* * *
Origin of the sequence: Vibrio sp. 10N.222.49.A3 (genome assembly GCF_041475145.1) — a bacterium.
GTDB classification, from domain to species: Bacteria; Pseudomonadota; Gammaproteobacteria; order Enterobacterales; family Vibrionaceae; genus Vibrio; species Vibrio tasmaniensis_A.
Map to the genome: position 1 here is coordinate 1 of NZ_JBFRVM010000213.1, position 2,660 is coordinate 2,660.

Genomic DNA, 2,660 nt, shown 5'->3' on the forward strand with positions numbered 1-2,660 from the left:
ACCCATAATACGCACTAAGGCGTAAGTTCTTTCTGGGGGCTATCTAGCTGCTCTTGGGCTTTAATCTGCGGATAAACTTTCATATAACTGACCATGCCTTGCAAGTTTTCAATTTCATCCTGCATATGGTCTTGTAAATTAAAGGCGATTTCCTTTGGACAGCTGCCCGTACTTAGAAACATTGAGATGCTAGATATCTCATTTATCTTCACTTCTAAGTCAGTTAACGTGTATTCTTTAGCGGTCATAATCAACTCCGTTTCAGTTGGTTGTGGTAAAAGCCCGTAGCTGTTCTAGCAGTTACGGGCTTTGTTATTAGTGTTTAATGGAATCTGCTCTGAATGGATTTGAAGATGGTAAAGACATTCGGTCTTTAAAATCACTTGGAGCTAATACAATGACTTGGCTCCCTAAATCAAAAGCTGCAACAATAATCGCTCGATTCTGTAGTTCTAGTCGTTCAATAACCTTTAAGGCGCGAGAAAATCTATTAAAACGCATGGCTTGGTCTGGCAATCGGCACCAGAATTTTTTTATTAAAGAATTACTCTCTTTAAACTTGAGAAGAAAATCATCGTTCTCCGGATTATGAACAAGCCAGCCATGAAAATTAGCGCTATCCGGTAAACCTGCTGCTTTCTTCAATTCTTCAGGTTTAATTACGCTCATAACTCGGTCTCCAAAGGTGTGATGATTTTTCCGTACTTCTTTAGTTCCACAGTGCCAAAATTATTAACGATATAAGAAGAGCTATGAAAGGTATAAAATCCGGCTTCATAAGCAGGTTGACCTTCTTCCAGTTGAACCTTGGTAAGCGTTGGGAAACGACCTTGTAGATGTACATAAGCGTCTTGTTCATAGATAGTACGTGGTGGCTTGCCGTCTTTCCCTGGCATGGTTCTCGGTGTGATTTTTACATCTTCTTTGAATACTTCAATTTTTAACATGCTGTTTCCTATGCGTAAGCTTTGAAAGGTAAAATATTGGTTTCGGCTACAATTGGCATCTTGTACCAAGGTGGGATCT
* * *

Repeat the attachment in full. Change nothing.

Origin of the sequence: Vibrio sp. 10N.222.49.A3 (genome assembly GCF_041475145.1) — a bacterium.
GTDB classification, from domain to species: Bacteria; Pseudomonadota; Gammaproteobacteria; order Enterobacterales; family Vibrionaceae; genus Vibrio; species Vibrio tasmaniensis_A.
Map to the genome: position 1 here is coordinate 1 of NZ_JBFRVM010000213.1, position 2,660 is coordinate 2,660.

Genomic DNA, 2,660 nt, shown 5'->3' on the forward strand with positions numbered 1-2,660 from the left:
ACCCATAATACGCACTAAGGCGTAAGTTCTTTCTGGGGGCTATCTAGCTGCTCTTGGGCTTTAATCTGCGGATAAACTTTCATATAACTGACCATGCCTTGCAAGTTTTCAATTTCATCCTGCATATGGTCTTGTAAATTAAAGGCGATTTCCTTTGGACAGCTGCCCGTACTTAGAAACATTGAGATGCTAGATATCTCATTTATCTTCACTTCTAAGTCAGTTAACGTGTATTCTTTAGCGGTCATAATCAACTCCGTTTCAGTTGGTTGTGGTAAAAGCCCGTAGCTGTTCTAGCAGTTACGGGCTTTGTTATTAGTGTTTAATGGAATCTGCTCTGAATGGATTTGAAGATGGTAAAGACATTCGGTCTTTAAAATCACTTGGAGCTAATACAATGACTTGGCTCCCTAAATCAAAAGCTGCAACAATAATCGCTCGATTCTGTAGTTCTAGTCGTTCAATAACCTTTAAGGCGCGAGAAAATCTATTAAAACGCATGGCTTGGTCTGGCAATCGGCACCAGAATTTTTTTATTAAAGAATTACTCTCTTTAAACTTGAGAAGAAAATCATCGTTCTCCGGATTATGAACAAGCCAGCCATGAAAATTAGCGCTATCCGGTAAACCTGCTGCTTTCTTCAATTCTTCAGGTTTAATTACGCTCATAACTCGGTCTCCAAAGGTGTGATGATTTTTCCGTACTTCTTTAGTTCCACAGTGCCAAAATTATTAACGATATAAGAAGAGCTATGAAAGGTATAAAATCCGGCTTCATAAGCAGGTTGACCTTCTTCCAGTTGAACCTTGGTAAGCGTTGGGAAACGACCTTGTAGATGTACATAAGCGTCTTGTTCATAGATAGTACGTGGTGGCTTGCCGTCTTTCCCTGGCATGGTTCTCGGTGTGATTTTTACATCTTCTTTGAATACTTCAATTTTTAACATGCTGTTTCCTATGCGTAAGCTTTGAAAGGTAAAATATTGGTTTCGGCTACAATTGGCATCTTGTACCAAGGTGGGATCT